The layout of the palace is extremely simple, it has six small passage “cabinets” differently colored and four wide rooms, two oval, in rococo tradition, specifically functional. The northern one is his sleeping room. He sleeps during the day. He is the Moon king, the Night King, as opposed to the Le Roi Soleil (Louis the XIV) his idol. The bed is enormous, it has the size of a helicopter landing field and is separated like an altar from the rest of the room. No mistresses of any gender were known to him.
At least by me! The opposite room, the southern one, looking towards the Venus “tempietto” is the mirror room. The king is there often during night time, day-dreaming while the chandeliers lights reflect for eternity into the glittering surfaces around. The third room, the western one, is the audience room where the king never received anybody. My badly intentioned dear friend A., who does not like him too much, pretends that ministers had to roll the documents to be signed under the door. The last room, another oval one is the dining room. The king dines alone. The table rises from the floor with four table sets. The dishes change every ten minutes. They are many dishes. At the moment of his death the king is still beautiful but fat. One table set is for him, the others three fully filled are for the ectoplasmic defunct members of French royalty with whom the king talks during the meal. That is what is said, I haven’t seen or heard him…The surroundings are lavish like in an oriental fairy tale. The ceilings are covered with frescoes, the walls with gilded stucco decorations, paintings mostly portraits are hanged on the walls in distinguished sequences which can be seen as a whole or as individual, tapestry pieces swing around the windows, painted canvas are mounted on the walls of the cabinets, small and cute medium size marble statues animate the space. The furniture is amazingly fluid, Florentine tables are capped with semiprecious stones and porcelain is abundant. The king is very fond of Meissen what proves, if need, that utility does not shun beauty. This is not our taste fashioned by Italian and Scandinavian design. It is the taste of a sultan, but it is still amazingly impressive. Before the hefty guide will push me outside I have the time to fall in rapture with an ivory chandelier of rare complexity and beauty displaying a little angel, of the chubby kind, half flying and half dangling at its lower end so that you cannot know if he supports it, by magic power or hangs from it for its dear life …Many elephants have paid a bitter price for this incertitude…I left dazzled and woozy, merry and befuddled coming out from the fairy land…It was for the first time in my life, eighty plus, that I have seen such as jewel for only ONE PERSON, for whose creation he was the driving force and the visionary… an ornate, precious womb for the CHOSEN ONE who let’s face it, was partially cracked …do the normal people who do not build castles in the air sound much better ? Isn’t the program of the new elected Mexican president who is going to smash the drug cartels (31.000 murders the last year) with good words, the Gospel, fine paid jobs, amnesty, the army back to the barracks, Thai massage, psychiatric support and free poppy grow equally insane and much less beautiful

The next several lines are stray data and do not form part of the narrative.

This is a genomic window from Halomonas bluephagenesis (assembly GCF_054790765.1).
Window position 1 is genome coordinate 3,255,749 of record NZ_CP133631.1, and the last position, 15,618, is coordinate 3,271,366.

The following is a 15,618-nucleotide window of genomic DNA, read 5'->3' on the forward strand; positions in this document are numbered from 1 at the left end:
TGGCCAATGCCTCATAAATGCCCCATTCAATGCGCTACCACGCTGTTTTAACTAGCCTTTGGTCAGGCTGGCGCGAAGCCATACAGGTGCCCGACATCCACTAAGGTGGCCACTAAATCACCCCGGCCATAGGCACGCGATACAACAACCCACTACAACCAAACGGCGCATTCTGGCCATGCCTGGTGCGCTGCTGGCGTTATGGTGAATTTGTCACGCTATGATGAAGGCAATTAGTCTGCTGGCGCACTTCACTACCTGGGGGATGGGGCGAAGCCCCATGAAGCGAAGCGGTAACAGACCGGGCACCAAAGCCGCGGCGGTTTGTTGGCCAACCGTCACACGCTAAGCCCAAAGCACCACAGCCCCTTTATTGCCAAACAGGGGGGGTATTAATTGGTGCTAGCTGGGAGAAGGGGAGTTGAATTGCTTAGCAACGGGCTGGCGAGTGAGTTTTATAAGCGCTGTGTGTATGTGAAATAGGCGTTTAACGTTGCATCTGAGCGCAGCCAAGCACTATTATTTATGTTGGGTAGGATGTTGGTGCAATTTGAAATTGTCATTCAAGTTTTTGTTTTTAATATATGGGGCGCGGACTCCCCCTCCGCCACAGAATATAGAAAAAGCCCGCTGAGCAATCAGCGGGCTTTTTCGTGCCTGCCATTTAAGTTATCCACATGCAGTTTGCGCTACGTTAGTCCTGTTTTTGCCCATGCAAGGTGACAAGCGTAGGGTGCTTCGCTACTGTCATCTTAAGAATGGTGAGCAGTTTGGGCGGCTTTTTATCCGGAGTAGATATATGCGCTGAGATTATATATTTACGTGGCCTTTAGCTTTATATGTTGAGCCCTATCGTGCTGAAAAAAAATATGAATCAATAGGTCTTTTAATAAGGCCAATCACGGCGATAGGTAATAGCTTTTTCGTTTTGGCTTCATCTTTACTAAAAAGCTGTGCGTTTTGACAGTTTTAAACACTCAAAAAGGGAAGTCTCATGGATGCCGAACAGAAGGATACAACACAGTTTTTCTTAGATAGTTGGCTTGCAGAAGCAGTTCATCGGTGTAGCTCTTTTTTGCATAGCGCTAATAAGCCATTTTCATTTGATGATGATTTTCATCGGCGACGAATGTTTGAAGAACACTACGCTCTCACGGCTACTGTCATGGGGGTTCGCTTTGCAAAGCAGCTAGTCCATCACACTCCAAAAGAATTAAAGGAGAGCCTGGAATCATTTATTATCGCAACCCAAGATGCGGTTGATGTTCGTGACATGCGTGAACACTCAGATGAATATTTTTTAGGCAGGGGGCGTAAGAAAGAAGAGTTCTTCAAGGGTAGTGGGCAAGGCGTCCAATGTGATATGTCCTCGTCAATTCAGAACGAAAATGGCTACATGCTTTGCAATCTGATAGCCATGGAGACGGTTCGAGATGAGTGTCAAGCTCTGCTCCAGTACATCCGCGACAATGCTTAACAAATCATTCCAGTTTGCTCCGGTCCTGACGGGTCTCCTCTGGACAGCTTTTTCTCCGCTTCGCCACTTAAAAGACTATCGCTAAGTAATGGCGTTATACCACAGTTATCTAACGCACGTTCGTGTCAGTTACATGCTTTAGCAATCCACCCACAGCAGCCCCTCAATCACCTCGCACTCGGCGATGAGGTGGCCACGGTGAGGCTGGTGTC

*I want to mention again that the king was neither enslaved to the architectural style he chose nor to the materials he did use to build up his dreams. Any time that opportunity or necessity, to enhance some effects or solve some complex problems, occurred Ludwig was eager to employ, the newest and most powerful technological means. There were not less than 24 dynamos within the Venus’ grotto. They permitted to diversify the lighting, to change the colorful scenery and to set differing moods according to his desire. The poor man didn’t imagine that he would die in pitch dark waters, during a very stormy night, without having time to reflect on vanitas vanitatum omnia vanitas.
** The Gesamtkunstwerk is an aesthetic concept generally associated with Richard Wagner, who exposed it for the first time in 1847 in his essay “Art and Revolution”. He advocates the necessity for the coalescence in an opera of various art forms at work such as instrumental music, drama play, vocal music, solo and choir, decor and lighting, theatrical effects and occasionally dance into an harmonious simultaneous whole instead of a combination of adjacent parts.